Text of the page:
Last Tuesday, February 14, I briefly attended CloudConnect 2012 at Santa Clara Convention Center.  One of the keynote speakers that morning was Geva Perry, author of Thinking Out Cloud. * What’s really noteworthy about the keynote is Mr. Perry’s assertion, based on research, is that generally speaking, cloud computing is happening from the bottom up.  That really makes sense to me.  The Cloud is answering the need of developers who may not have access to or don’t have the budgets for resources.  Mr. Perry states, “Amazon understood this, and built its service so it was optimized for developers.”  DataCenter Knowledge, which first published the keynote summary, goes on to hypothesize that the same was true with SalesForce.com.  The early adopters were those frustrated with their own company’s CRM offerings and sought to satisfy their need from a Cloud service.

Further, this reframes and reinforces the capital expense model and converts it to an operating expense model.  That is exactly the foundation on which the Cloud is based, especially the public cloud.  However, despite the fact that there is a measurably significant financial difference between the costs of public- versus private-cloud services (private-cloud being much more expensive), adoption is at a brisk pace and getting stronger. 

Taking an historical look for a moment at projections of a couple of years ago from Enterprise And SMB Software Survey, North America and Europe 4th Quarter 2009 and Forrsights Software Survey 4th Quarter 2010, between 2009 and 2010 SaaS adoption increased by 20%, IaaS adoption increased by 75% and PaaS adoption increased by 80%.  Momentum is growing with projections for the respective sectors (SaaS, IaaS and PaaS) between 2011 and 2012 increasing by 46%, 52% and 71%.  CDW recently published its cloud Computing Tracking Poll Report** showing 37% adoption in enterprises followed by higher education (34%), healthcare (30%), federal government (29%), state and local government (23%) and SMBs (21%).**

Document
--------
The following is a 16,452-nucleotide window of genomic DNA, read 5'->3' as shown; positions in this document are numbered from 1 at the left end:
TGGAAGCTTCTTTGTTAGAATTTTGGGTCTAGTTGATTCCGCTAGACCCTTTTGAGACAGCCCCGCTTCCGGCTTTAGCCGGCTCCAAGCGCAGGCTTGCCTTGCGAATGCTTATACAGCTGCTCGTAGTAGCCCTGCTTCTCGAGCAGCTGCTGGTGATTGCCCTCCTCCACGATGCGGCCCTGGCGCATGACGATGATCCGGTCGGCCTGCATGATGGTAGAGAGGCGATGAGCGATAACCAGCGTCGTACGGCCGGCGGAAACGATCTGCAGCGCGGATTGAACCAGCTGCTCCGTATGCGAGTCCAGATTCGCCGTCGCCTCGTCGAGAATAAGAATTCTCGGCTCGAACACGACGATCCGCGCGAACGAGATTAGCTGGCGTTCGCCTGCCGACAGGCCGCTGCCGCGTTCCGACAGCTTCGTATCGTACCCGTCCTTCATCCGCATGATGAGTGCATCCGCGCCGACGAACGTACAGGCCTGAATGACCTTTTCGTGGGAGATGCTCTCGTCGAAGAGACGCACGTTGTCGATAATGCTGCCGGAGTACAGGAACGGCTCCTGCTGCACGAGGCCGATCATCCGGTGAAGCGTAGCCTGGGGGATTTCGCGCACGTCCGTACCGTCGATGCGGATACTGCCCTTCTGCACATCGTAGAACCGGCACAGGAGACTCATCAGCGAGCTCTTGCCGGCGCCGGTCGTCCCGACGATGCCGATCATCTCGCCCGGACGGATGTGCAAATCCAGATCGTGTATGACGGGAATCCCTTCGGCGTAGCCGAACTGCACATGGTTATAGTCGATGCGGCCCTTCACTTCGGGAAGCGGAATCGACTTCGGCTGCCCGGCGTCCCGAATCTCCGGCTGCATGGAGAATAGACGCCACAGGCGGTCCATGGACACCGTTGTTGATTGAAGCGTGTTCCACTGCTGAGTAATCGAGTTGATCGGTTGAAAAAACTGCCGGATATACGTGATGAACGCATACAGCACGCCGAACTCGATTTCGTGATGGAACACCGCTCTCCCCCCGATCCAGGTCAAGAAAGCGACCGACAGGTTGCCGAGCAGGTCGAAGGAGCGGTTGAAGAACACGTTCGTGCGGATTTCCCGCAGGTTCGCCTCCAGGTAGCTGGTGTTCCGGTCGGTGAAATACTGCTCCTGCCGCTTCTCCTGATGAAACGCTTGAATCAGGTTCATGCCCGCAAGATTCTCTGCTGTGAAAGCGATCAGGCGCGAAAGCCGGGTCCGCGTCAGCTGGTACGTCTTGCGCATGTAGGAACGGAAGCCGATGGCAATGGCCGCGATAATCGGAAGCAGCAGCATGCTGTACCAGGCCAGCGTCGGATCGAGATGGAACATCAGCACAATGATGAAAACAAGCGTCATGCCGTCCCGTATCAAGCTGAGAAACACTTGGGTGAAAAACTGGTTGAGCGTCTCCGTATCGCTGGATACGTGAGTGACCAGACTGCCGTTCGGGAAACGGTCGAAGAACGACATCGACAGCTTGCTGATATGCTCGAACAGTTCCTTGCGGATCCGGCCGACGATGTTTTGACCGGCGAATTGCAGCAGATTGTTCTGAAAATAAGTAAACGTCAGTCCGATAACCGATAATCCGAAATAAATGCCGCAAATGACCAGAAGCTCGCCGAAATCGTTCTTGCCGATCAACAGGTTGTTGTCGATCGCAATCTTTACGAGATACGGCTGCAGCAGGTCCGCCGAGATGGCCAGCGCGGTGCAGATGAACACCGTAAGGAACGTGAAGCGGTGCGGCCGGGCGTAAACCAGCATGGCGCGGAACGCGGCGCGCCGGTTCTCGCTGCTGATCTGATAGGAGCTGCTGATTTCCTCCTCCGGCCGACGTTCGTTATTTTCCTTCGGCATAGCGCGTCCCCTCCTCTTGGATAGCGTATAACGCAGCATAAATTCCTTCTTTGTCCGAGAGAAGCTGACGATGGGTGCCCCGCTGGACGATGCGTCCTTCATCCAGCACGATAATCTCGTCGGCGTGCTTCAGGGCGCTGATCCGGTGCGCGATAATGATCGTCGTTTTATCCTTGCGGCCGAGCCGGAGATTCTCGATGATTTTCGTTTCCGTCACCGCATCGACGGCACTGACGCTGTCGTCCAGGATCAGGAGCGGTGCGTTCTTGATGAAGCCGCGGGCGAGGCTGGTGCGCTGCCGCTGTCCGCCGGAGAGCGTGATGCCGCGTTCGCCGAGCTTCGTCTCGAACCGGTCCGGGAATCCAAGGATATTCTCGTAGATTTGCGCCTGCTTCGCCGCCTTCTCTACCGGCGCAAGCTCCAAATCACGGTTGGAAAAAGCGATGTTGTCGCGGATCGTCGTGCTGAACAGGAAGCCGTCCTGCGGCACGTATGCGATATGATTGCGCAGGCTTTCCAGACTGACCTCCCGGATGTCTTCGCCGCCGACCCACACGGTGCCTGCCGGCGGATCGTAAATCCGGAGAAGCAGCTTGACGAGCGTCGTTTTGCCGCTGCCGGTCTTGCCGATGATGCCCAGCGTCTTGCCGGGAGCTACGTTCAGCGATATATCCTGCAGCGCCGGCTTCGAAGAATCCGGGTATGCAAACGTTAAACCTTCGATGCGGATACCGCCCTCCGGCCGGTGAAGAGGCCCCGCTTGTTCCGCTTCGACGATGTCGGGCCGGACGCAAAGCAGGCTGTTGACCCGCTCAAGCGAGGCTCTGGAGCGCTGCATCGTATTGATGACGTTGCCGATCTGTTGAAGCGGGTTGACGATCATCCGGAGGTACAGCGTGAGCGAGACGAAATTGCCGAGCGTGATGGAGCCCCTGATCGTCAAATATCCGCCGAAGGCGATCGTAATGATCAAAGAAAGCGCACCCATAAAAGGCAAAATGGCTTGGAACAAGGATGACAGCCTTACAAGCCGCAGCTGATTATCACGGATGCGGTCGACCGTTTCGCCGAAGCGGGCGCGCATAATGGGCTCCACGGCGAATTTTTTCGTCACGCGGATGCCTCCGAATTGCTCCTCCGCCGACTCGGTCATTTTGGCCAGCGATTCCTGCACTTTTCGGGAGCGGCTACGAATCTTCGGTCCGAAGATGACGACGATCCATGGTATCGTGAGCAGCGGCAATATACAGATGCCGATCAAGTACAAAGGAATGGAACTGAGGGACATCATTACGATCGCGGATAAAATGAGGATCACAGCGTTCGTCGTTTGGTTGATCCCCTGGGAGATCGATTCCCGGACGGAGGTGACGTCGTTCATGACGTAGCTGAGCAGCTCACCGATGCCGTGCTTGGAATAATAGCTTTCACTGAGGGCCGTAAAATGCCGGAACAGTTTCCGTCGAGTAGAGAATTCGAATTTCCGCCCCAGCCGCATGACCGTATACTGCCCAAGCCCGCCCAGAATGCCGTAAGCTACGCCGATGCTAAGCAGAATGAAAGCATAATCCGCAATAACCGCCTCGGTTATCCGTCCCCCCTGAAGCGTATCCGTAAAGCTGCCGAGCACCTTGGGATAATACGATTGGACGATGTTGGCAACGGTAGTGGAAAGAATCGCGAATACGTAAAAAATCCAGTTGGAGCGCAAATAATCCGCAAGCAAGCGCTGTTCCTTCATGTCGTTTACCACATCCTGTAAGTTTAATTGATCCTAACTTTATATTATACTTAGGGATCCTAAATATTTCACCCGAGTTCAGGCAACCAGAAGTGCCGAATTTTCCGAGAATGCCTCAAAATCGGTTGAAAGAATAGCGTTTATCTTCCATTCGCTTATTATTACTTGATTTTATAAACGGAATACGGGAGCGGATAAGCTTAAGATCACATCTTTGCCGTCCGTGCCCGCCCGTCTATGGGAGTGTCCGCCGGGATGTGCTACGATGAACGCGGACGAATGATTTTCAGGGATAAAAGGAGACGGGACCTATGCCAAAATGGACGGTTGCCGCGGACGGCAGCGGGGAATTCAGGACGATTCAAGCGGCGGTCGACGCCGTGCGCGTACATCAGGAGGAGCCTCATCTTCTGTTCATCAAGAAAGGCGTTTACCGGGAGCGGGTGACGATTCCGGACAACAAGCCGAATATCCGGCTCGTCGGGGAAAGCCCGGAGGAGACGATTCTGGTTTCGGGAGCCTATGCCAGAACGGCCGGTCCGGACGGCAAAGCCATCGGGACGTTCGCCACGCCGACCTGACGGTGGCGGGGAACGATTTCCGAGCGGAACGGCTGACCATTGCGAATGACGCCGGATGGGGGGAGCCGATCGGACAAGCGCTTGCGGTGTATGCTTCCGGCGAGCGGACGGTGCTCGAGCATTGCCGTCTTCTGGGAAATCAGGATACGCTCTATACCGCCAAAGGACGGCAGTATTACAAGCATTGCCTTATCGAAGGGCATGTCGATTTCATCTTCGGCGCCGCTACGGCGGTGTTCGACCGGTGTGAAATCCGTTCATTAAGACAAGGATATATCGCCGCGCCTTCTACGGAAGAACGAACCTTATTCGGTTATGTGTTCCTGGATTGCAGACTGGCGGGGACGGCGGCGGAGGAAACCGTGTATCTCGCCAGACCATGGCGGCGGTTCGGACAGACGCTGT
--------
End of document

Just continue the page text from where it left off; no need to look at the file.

Jumping forward to the present, this morning there appeared an article on the CCIM Institute site** addressing the fact that corporations swamped with excess office space are starting to dispose of it.  One of the reasons for this is changes in the ways that employees are interacting with each other.  Rather than continue using office space in traditional ways, more companies are using an open layout to create more collaboration amongst workers.  Furthermore, Teknion, a furniture manufacturer, published its Workplace of the Future study showing that 46% of companies surveyed currently employ the Cloud and 90% plan to increase their investment in Cloud and other productivity-enhancing technologies by 2015.